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Uncle Wesley’s Shark

August 31, 2009

When my grandparents visited the South Carolina coast, they didn’t rent an oceanfront house. In fact, they rarely saw the beach. They preferred Murrells Inlet.

In those days, the quiet fishing village offered few accommodations. The main attraction was the marina. Shrimp trawlers, charter boats, and a few privately owned vessels occupied the slips.

Black gnats and mosquitoes swarmed. The air was pungent with the smell of fish. At low tide, the pluff mud, alive with fiddler crabs, added to the odor. The aroma of Pappy’s cigar was like perfume mingled among the other smells.

The house that became Oliver’s Lodge was built in 1860, the same year South Carolina seceded from the Union. Now known as Oliver’s, it is the oldest restaurant on the Grand Strand.

Captain Bill Oliver operated a steamboat, ferrying passengers on the Waccamaw River between Conway and Georgetown and the Inlet. Captain Bill began a charter boat and deep sea fishing enterprise. In 1910, he and his wife, Emma, opened their home as a lodge for fishermen. They rented rooms and served family-style meals.
Oliver’s Lodge was where Mammy and Pappy stayed on the coast. Pappy rented a bateau, a small fishing boat. Mammy perched in a rocker on the porch of the lodge and crocheted receiving blankets for her ever-increasing number of grandbabies.

I remember the time when I traveled to Murrells Inlet with Pappy, Mammy, and Uncle Wesley, the youngest of their nine children.

The men were going fishing. Uncle Wesley was determined to catch a shark. At five years of age, I was thrilled to be included on this adventure with two of my heroes.

Mammy was concerned that I might get sunburned. She insisted that I wear a long sleeved-shirt and blue jeans. She prevailed upon Pappy to buy a straw hat for me.

Mammy’s charge to Pappy was to bring us all back safely.

Wearing the new straw hat, I sat in the middle of the small wooden rowboat between Pappy and Uncle Wesley. Uncle Wesley, a strapping teenager, positioned himself between the oar locks. He did the rowing. We tried our luck in a deep saltwater creek that was winding through the marsh.

Pappy was casting with a rod and reel. I was jigging with a short cane pole. We both used shrimp for bait. Uncle Wesley used a contrived casting rig with a large hook, a piano wire leader, a copper float robbed from a toilet tank, and a chicken gizzard.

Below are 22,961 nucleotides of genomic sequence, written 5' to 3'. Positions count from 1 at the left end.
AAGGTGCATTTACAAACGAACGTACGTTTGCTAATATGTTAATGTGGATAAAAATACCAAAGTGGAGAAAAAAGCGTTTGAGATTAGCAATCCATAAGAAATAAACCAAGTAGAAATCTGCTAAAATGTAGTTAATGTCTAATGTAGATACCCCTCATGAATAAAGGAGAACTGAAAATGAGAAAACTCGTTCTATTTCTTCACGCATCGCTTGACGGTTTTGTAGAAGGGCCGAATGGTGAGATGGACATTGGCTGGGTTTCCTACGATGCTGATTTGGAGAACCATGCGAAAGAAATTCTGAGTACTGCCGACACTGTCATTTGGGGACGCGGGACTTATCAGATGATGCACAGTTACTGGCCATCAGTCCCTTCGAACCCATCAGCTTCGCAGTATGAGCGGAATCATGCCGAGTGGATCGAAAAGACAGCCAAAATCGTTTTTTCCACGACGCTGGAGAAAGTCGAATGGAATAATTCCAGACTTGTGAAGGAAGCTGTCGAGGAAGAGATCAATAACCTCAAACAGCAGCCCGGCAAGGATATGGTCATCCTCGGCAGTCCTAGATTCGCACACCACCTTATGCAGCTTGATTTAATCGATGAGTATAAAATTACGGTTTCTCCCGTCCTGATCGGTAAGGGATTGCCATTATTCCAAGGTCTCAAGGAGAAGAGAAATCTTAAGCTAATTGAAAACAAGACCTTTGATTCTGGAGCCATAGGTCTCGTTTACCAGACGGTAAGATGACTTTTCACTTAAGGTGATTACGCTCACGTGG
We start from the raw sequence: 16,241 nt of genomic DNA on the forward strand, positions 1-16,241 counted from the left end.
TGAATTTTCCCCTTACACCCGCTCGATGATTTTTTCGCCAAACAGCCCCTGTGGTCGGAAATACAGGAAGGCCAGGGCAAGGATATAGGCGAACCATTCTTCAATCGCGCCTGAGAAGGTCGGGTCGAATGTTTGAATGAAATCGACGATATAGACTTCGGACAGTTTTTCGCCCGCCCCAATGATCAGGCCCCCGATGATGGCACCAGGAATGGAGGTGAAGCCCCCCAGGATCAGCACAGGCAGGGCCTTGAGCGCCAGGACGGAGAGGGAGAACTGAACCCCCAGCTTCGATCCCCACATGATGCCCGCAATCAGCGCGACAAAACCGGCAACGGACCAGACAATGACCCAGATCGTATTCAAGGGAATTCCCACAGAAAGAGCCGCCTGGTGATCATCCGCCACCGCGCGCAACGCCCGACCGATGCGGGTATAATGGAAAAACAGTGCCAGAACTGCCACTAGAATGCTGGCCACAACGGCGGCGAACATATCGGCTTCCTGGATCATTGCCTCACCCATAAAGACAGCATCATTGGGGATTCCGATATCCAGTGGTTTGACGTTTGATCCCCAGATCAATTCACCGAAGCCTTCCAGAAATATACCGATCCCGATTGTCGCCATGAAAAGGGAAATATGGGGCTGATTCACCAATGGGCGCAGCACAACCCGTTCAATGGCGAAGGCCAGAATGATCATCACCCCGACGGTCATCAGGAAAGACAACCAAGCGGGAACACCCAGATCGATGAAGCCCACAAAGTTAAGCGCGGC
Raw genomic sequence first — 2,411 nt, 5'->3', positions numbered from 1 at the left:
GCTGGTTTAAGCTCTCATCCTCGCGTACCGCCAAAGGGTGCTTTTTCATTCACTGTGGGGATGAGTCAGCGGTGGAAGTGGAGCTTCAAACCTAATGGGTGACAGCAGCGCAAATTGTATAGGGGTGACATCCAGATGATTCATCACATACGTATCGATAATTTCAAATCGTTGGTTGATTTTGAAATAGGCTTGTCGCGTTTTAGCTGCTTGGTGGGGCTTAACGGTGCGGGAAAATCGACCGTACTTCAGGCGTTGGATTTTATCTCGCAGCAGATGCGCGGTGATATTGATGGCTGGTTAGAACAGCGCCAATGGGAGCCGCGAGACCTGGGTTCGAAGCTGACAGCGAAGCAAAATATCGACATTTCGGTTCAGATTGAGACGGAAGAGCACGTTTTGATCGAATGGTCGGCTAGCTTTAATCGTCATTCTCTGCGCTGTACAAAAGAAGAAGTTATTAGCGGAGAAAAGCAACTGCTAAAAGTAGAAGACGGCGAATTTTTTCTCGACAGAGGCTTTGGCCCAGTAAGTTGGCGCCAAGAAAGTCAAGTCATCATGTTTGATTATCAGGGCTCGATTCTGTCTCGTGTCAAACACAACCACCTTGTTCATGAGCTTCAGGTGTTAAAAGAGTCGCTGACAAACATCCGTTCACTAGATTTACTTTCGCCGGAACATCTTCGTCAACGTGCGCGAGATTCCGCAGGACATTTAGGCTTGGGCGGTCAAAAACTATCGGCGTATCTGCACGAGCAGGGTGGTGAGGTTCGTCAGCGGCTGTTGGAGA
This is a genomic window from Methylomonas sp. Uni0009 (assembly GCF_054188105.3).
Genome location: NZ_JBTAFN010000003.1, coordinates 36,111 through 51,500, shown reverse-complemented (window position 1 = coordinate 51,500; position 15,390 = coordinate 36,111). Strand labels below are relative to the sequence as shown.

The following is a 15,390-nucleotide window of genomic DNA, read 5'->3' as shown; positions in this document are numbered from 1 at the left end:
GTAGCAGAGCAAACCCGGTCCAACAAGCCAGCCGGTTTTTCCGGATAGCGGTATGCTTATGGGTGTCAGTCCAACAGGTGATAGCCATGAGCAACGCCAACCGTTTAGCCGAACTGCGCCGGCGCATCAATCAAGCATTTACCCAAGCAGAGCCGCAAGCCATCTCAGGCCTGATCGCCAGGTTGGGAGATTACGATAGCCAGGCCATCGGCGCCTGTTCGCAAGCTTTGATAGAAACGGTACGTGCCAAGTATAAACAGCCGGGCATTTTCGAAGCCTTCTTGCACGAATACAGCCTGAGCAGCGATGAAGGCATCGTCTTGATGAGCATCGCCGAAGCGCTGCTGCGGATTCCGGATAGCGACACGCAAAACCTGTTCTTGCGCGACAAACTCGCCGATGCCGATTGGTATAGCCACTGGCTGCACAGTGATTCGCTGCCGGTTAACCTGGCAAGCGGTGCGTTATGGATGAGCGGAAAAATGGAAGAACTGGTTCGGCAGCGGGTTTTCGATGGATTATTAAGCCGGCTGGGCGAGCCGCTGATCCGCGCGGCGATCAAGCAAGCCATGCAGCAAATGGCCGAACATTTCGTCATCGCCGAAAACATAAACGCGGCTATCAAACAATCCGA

I caught a few small spots. Pappy landed two nice flounder and several sea trout.
Uncle Wesley had no luck, but he was persistent. Finally, he hooked a shark. He fought for thirty minutes or more, until the exhausted predator came next to the boat. Only the ominous looking dorsal fin was out of water.

Pappy said, “Cut him loose!”

Uncle Wesley wanted to savor his fine catch. “Just let me look at him.”

Pappy relented, “Drag him in the boat and hit him in the head with that oar.”

My uncle did just that.

I don’t think any of us were prepared for the size of the shark. It was every inch of five feet long! Uncle Wesley grabbed his trophy by the gill with his right hand. Standing up in the small boat, he lifted the rod high with his left hand. Several hard tugs and considerable rocking of the boat brought the big fish tumbling over the gunwale, thrashing into the bateau. The rough tail grazed my leg which was protected by blue jeans. Thank you, Mammy!

The boat pitched from side to side. Uncle Wesley clobbered him with the oar, striking the animal’s head which was just inches from his captor’s bare feet.

The shark was perfectly still. Only his gills moved as he labored to breathe. A fish out of water, he seemed to be in his death throes. The fierce creature looked much bigger in the small rowboat than he had seemed in the black brine.

For good measure, Uncle Wesley slammed the oar into the shark’s head a second time. The fish reacted violently, furious at the insult. Uncle Wesley pummeled him again. The monster bared his formidable teeth, prepared to attack.

I was sitting between Pappy and the fish. My grandfather reached over me, accidently knocking my new straw hat into the water. Pappy grasped the shark’s tail with both hands. Like a Scot hurling a caber at the Highland Games, in one motion he flung the fish out of the boat into the deep. The boat rocked dramatically, teetering almost to the point of tipping over. The shark disappeared below the surface.

My hat drifted away, floating with the tide toward the open sea. I started to climb overboard to retrieve my treasure. Pappy grabbed me with the same strong grip that had expelled the shark.

“Wesley, let’s get the hat.”

I think Pappy had in mind rowing to the hat. Uncle Wesley had different idea. He ripped off his tee shirt, dived overboard, and swam with the current toward the straw flotsam. Pappy took the oars and rowed, following his youngest son through the same current into which the ferocious shark had so recently vanished.

Mission accomplished! I got my hat back. Uncle Wesley caught a shark. Pappy got us back safely in time for a seafood supper. Best of all, we shared a great fish story!

Kirk H. Neely
© August 2009

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